I’m genuinely surprised to see Sam Rockwell (Vice) included after seeing the film yesterday and finding his role to be very minor. I guess it’s hard not to honor last year’s winner, though he did get in at the expense of Elliott, whose film scored everywhere else it was expected to. Adam Driver (BlacKkKlansman) wasn’t the only element of his film to get in, even though it was looking that way. Richard E. Grant (Can You Ever Forgive Me?) joins his costar Melissa McCarthy, while Timothée Chalamet (Beautiful Boy) got in all on his own. And then there’s Mahershala Ali (Green Book), whose film did very well overall.

Who will win? I feel like Ali is far enough ahead here.

Golden Globe Nominees: Best Actress in a Motion Picture – Comedy/Musical


My predictions: 5/5
Who’s missing? Lily James (Mamma Mia! Here We Go Again), Regina Hall (Support the Girls), Mary Elizabeth Winstead (All About Nina)

I’m excited to have gotten this entire category right, but there also weren’t any surprises. It’s great to see Elsie Fisher (Eighth Grade) make the cut, especially since her film didn’t end up in the top category. The same is true for Charlize Theron (Tully), an early performance that I worried might be forgotten. Constance Wu (Crazy Rich Asians) is a great choice, as is Olivia Colman (The Favourite), whose film performed almost as well as expected. I have yet to see Emily Blunt (Mary Poppins Returns), but I’m sure she’s terrific.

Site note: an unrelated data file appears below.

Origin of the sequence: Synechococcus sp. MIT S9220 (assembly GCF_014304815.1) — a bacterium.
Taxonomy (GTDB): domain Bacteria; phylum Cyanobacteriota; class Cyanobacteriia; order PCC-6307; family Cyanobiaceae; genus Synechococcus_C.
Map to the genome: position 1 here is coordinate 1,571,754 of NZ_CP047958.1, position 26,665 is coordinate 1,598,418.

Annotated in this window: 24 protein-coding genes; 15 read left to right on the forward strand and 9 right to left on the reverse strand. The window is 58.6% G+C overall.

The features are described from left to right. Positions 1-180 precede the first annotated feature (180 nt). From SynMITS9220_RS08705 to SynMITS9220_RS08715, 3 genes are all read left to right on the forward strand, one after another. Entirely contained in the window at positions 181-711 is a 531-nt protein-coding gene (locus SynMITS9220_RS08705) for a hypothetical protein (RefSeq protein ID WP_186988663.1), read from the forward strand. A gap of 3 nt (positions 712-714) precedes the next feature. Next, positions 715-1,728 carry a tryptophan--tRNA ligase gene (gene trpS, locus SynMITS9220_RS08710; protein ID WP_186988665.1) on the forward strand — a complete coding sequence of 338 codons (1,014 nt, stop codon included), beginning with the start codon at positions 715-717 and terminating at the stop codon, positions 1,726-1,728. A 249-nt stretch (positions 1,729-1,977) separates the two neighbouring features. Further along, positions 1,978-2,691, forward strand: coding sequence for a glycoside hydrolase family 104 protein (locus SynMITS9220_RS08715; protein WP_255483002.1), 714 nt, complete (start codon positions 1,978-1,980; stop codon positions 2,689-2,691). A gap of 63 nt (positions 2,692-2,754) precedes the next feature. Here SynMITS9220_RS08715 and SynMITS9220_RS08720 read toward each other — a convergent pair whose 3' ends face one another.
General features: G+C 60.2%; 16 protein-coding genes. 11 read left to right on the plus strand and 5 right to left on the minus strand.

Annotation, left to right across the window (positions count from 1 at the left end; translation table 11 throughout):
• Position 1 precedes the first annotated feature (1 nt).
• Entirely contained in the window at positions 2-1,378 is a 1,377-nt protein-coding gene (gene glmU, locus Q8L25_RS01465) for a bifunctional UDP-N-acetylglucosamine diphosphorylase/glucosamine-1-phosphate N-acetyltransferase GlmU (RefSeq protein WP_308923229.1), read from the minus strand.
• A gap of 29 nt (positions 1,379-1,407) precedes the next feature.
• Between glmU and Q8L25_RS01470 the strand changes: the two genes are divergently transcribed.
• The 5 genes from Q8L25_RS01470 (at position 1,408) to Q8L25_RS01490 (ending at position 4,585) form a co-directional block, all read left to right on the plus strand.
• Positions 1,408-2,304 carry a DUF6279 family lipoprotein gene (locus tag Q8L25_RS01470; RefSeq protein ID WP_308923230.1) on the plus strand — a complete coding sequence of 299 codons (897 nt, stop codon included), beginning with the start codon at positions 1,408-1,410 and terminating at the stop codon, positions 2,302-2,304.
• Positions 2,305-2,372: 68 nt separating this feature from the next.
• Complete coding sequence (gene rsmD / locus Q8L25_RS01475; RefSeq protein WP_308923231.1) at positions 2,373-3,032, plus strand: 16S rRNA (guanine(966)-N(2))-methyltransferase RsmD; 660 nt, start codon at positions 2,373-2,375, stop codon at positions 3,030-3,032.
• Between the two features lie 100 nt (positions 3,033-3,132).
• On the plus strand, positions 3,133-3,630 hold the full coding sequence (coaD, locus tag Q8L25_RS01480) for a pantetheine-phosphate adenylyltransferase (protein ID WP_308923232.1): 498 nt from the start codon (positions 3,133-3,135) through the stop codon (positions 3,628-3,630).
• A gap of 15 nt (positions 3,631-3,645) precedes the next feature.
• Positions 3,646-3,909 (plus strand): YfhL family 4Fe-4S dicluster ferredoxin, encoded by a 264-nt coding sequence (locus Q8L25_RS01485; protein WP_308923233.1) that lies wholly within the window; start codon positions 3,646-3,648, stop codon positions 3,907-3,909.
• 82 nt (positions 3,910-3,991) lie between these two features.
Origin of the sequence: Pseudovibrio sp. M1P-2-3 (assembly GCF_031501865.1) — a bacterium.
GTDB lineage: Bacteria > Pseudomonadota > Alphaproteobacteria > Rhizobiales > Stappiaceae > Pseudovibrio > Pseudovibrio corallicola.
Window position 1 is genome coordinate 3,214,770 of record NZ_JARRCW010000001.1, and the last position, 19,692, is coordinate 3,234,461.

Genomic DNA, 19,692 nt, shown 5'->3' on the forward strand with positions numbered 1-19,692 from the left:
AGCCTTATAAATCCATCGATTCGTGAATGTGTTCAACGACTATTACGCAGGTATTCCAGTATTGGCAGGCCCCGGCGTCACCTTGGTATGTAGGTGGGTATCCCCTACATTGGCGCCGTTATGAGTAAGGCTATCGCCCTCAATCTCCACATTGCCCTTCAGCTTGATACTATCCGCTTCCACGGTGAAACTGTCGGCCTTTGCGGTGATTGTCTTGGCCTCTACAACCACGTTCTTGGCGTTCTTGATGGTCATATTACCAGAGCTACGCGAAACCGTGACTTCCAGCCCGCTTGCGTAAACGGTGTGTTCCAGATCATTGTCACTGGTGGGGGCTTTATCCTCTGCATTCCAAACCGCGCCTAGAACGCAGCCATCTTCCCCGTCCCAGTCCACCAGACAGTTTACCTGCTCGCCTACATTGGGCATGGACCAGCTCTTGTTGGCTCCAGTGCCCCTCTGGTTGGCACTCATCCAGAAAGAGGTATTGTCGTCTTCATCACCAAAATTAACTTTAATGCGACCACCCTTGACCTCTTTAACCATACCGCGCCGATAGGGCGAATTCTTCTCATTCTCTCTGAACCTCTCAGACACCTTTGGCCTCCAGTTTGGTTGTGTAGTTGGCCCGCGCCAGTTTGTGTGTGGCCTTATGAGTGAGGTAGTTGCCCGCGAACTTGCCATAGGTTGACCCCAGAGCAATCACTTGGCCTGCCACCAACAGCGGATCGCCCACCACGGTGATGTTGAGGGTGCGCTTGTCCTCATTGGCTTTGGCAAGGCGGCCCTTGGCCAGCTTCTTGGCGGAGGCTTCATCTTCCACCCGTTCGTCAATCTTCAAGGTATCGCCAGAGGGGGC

Who will win? Though Blunt may have fans, I think Colman still wins.

Golden Globe Nominees: Best Actor in a Motion Picture – Comedy/Musical


My predictions: 4/5, missing Reilly
Who’s missing? Ryan Reynolds (Deadpool 2), Lakeith Stanfield (Sorry to Bother You), Steve Coogan (Stan and Ollie)

I was scared off by a misconception that his film was considered a drama, but I think I would have predicted Coogan over costar John C. Reilly (Stan and Ollie) had I included one of them. Reilly is in a handful of films this year, so it’s good to see him honored for something. I’m particularly pleased that Robert Redford (The Old Man and the Gun) didn’t get snubbed since his film has been all but forgotten. Lin-Manuel Miranda (Mary Poppins Returns) stars in the one film here I haven’t seen but look forward to given its positive reception. Christian Bale (Vice) and Viggo Mortensen (Green Book) both have reason for celebration as their films did just as well as expected, if not better, across the board.